19 September 2018 – On Monday, the Office of the Prosecutor of the International Criminal Court (ICC) announced it will open a preliminary examination concerning the alleged deportation of the Rohingya people from Myanmar to Bangladesh. This examination is the first step towards a proper investigation, which will take place if the examination shows reasonable basis to proceed accordingly.
The question of the Court’s jurisdiction on the Rohingya situation was the subject of a debate, as while Bangladesh is a State Party to the ICC, Myanmar is not. Given the cross-border nature of the crime of deportation, the Court was confronted to a new jurisdictional dilemma. For the very first time, the Prosecutor thus made use of Article 19(3) of the Rome Statute to seek a ruling on jurisdiction, and the Canadian Partnership for International Justice (CPIJ), along with other expert organizations, was invited to present Amici Curiae observations to the Court on that matter. On September 6, the ICC rendered a judgement in line with CPIJ’s observations: it ruled that the court has jurisdiction “over the crime the Court has jurisdiction over the crime against humanity of deportation allegedly committed against members of the Rohingya people” because “an element of this crime (the crossing of the border) took place on the territory of a State party to the Statute.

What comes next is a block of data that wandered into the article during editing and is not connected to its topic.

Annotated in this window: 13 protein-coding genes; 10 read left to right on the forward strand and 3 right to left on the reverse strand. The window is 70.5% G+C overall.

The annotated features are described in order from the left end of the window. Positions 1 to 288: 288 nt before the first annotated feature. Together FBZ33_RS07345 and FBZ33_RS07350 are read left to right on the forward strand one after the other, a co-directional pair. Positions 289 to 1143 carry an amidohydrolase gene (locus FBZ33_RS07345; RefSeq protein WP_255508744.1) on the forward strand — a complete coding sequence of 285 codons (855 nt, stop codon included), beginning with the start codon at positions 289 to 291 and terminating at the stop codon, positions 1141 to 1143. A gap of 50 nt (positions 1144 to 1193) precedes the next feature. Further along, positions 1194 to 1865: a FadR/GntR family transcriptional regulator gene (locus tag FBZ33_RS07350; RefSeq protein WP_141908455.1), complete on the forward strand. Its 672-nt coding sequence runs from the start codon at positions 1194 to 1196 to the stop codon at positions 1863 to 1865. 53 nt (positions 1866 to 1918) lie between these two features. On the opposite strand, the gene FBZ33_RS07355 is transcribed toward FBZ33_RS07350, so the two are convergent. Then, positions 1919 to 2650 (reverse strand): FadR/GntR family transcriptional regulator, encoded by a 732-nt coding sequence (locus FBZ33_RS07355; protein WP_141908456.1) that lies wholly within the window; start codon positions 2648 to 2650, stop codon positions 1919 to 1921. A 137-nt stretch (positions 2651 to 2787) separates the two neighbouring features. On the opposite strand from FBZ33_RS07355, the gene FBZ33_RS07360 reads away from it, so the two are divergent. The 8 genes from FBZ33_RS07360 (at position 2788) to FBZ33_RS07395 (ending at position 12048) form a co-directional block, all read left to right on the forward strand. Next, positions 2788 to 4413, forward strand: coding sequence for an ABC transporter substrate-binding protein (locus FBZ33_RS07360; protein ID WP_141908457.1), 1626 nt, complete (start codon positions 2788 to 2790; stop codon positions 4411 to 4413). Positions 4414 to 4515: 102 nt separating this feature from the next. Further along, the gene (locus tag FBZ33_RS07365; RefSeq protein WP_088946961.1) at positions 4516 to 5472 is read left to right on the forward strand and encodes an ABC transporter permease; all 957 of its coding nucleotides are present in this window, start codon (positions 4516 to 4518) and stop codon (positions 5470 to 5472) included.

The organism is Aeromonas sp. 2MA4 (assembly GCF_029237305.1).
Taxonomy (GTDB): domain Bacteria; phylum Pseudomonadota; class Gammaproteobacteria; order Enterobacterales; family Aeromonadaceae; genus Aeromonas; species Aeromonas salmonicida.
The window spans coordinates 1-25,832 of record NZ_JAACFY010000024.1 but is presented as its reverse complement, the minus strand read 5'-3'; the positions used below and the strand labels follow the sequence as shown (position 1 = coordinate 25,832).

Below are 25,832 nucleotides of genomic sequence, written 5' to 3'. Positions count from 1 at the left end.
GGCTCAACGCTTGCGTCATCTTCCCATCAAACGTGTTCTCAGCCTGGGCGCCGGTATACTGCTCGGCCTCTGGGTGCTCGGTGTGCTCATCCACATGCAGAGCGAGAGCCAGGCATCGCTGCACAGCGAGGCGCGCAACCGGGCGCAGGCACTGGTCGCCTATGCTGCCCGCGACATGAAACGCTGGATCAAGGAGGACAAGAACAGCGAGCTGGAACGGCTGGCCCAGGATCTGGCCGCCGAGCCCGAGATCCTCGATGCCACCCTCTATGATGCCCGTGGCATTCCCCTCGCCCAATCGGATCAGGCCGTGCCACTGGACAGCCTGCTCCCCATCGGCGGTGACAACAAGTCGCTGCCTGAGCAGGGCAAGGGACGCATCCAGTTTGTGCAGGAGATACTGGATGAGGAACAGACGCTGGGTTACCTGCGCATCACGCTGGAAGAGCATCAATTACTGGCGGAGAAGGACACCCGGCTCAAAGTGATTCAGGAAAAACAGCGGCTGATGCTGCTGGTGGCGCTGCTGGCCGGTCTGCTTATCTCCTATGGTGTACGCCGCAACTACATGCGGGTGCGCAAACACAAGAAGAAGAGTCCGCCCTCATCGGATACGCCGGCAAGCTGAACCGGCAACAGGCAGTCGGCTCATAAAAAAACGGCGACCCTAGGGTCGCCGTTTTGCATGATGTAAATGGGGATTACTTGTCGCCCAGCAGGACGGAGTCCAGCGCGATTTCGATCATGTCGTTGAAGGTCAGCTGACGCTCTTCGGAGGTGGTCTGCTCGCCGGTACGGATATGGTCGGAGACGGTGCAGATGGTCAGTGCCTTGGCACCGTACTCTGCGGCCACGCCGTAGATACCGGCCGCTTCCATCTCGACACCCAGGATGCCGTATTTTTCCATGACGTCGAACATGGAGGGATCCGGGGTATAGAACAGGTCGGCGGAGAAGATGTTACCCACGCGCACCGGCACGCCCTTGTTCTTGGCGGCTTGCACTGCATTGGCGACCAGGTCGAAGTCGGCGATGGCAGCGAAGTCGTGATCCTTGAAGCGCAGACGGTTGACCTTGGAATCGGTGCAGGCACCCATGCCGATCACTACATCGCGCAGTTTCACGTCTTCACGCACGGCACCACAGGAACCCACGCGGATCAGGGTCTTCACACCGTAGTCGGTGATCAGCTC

The Partnership warmly welcomes this decision from the ICC Prosecutor to move forward with a preliminary examination, which constitutes an important step forward the realization of a justice for the Rohingya. In addition, PCJI also considers that Canada can and should play an important role in the achievement of this justice, as explained in an op-ed published on Monday co-authored by Amanda Ghahremani, Mark Kersten and Fannie Lafontaine.